The Foundation's Objectives
Support researchers developing therapy that will allow the growing number of insulin-dependent Australians to cease having to administer insulin every day of their lives.
Help educate the wider community about the development of therapies to over come the need for insulin for many young people with diabetes.
How We Do It
The foundation supports projects at various institutions:
University of Technology Sydney
Studies in diabetic mice that are implanted with human insulin-producing cells seeded in a bioengineered device to determine if blood sugar levels can be normalized. Chief investigator- Prof. Hui Chen.
Use of nanoparticles to cause local regulated release of immunomodulatory molecules, which may be of assistance in enhancing cell therapies for diabetes. Supported by the juvenile Diabetes Research Foundation. Chief investigator- Dr. Helen Xu.
The human-insulin-producing cells being used are obtained from the Israeli company Kadimastem Ltd. Sources of financial support for the project include the NSW Government, National Stem Cell Foundation of Australia, Lions Diabetes Foundation and Gandel Philanthropy. It is planned to carry out a clinical trial in a small number of people with type 1 diabetes, using human cells seeded in a bioengineered device, with the objective of both safety and some efficacy.
More details can be found at:
The University of Sydney
The Bioengineered Diabetes Therapy Project investigating the possibility that 3D printed scaffolds will enhance the ability of encapsulated insulin-producing cells to normalise sugar levels of diabetic recipients. The research project was conducted in collaboration with ARC Future Fellow, A/Prof. Tim Dargaville, of Queensland University of Technology. Chief investigators- Prof. Bernie Tuch and Dr. Auvro Mridha.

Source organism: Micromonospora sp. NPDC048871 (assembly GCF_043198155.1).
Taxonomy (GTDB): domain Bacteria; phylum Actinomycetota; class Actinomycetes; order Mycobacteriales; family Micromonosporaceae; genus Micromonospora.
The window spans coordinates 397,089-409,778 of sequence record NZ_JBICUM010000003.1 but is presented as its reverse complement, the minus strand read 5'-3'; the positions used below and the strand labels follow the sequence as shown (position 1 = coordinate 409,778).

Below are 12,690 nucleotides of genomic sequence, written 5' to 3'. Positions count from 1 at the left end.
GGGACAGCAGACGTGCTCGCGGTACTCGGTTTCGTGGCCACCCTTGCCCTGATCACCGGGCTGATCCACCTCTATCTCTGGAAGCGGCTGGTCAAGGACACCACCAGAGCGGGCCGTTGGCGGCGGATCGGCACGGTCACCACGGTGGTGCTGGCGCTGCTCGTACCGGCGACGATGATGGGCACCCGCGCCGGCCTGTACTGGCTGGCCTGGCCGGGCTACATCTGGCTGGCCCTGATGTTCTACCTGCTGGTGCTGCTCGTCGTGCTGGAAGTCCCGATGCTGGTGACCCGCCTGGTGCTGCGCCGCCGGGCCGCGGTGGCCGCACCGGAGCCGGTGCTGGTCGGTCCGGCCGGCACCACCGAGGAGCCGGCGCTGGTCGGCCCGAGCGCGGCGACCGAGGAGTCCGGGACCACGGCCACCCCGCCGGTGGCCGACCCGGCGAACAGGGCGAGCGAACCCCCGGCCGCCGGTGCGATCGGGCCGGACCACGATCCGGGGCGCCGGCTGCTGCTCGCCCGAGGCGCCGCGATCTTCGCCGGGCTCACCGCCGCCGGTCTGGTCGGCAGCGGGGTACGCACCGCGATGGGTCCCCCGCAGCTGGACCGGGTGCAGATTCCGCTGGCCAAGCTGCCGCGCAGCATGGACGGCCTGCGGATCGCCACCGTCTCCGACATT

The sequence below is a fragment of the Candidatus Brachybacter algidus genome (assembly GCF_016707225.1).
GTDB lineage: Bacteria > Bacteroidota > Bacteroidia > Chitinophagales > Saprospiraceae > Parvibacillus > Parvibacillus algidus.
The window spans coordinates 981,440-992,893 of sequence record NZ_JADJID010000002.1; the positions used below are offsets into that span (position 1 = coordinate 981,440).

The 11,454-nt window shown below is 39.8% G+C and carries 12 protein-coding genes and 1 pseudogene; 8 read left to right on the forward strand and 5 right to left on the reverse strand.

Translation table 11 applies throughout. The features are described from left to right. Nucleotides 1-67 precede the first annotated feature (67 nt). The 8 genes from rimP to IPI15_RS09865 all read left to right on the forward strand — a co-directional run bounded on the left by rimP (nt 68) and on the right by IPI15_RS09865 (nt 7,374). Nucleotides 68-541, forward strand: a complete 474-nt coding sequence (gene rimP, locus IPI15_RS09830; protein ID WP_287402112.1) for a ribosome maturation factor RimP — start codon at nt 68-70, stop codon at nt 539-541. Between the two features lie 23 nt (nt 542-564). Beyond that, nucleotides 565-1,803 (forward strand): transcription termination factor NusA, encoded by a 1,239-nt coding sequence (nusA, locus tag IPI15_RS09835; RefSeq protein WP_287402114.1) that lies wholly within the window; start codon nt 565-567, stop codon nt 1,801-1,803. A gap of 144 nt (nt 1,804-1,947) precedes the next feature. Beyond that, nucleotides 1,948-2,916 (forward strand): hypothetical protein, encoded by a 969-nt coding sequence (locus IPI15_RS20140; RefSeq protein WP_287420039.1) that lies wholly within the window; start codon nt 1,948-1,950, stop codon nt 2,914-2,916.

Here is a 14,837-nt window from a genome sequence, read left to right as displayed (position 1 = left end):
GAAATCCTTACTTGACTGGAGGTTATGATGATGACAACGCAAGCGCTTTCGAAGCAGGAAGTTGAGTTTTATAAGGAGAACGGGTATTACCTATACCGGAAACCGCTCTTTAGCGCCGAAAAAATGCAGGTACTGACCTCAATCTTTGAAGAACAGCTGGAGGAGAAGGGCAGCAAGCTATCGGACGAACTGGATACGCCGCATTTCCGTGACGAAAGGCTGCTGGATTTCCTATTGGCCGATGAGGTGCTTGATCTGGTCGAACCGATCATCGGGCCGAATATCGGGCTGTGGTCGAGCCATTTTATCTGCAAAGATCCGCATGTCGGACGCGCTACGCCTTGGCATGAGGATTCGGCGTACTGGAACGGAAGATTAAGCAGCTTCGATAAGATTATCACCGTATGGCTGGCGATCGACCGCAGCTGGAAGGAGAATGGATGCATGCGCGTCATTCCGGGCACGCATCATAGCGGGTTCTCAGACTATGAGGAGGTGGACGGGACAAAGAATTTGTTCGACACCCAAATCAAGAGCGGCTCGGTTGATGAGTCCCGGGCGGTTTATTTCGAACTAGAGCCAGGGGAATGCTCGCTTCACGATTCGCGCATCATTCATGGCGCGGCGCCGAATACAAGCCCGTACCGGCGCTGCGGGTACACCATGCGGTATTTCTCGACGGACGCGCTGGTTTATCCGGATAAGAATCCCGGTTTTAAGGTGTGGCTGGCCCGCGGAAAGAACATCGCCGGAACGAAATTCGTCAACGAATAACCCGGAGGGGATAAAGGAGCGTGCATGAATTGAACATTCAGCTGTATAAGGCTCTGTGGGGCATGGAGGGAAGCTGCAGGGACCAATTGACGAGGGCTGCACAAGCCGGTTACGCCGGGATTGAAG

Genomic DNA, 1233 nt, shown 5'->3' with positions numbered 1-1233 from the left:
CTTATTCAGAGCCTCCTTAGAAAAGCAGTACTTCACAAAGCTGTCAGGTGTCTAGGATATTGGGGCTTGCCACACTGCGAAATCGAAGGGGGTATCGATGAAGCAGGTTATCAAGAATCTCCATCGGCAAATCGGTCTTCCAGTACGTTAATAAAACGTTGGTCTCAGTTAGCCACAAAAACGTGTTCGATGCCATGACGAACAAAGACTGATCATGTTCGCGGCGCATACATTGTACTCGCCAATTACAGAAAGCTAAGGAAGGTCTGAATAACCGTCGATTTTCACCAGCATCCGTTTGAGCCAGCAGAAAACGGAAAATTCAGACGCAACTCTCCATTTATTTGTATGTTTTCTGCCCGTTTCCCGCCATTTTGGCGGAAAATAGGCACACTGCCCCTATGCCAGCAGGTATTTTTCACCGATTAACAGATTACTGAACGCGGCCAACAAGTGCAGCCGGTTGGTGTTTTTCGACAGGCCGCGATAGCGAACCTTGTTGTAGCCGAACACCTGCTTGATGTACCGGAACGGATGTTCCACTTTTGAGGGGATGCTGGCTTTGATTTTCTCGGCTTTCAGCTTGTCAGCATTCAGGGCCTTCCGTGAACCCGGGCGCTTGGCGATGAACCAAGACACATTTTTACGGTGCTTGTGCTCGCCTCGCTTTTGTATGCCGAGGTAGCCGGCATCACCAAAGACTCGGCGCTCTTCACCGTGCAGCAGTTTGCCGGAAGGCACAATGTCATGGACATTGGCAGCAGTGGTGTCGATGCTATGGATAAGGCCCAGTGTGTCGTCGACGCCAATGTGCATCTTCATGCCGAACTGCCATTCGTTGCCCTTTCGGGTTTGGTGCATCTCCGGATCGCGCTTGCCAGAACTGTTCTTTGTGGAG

Scholarship for PhD student, Luke Carroll, who relocated to The University of Sydney.
Commonwealth Scientific Industrial Research Organization (2010-2014)
A research project to show that encapsulated pancreatic progenitors derived from human embryonic stem cells will normalize the sugar levels of diabetic recipients. Chief investigator- Prof. Bernie Tuch.
Scholarship for PhD student, at Monash University- Luke Carroll.
Purchase of equipment.
University of Western Australia
A research project to understand the molecular pathways involved in the differentiation of pancreatic progenitors, derived from human embryonic stem cells, into mature insulin- producing cells.
Chief investigator- Prof. Grant Morhan.
The Diabetes Transplant Unit, Prince of Wales Hospital/ University of New South Wales
whose director was Prof. Bernie Tuch (2002-2009).
1. Research projects funded by the Foundation:
Development of human embryonic stem cell lines;
Isolation of insulin-producing cells (islets) from the pancreas of donor humans;
Placing human insulin-producing cells inside microcapsules to overcome the need for insulin injections in diabetic recipients;
Isolation and transplantation of the human fetal pancreas as a therapy for diabetes.
2. Purchase equipment- encapsulation machine.
3. Development of teaching course on how to grow human embryonic stem cells.
4. Salary of Post-Doctoral Fellow- Dr. Marie Best.
5. Travel funds to support the further training of researchers (Dr. Jayne Foster and Dr. Wei Wu) and visiting research fellows (Dr. Anand Hardikar from India and A/Prof. Rennian Wang from Canada).
6. Scholarship for PhD students- Vijay Vaithilingam and Mathi Appavoo.
Development of human embryonic stem cell lines.
Isolation of insulin-producing cells (islets) from the pancreas of donor humans.
Placing human insulin-producing cells inside microcapsules to overcome the need for insulin injections in diabetic recipients.
Isolation and transplantation of human fetal pancreas as a therapy for diabetes.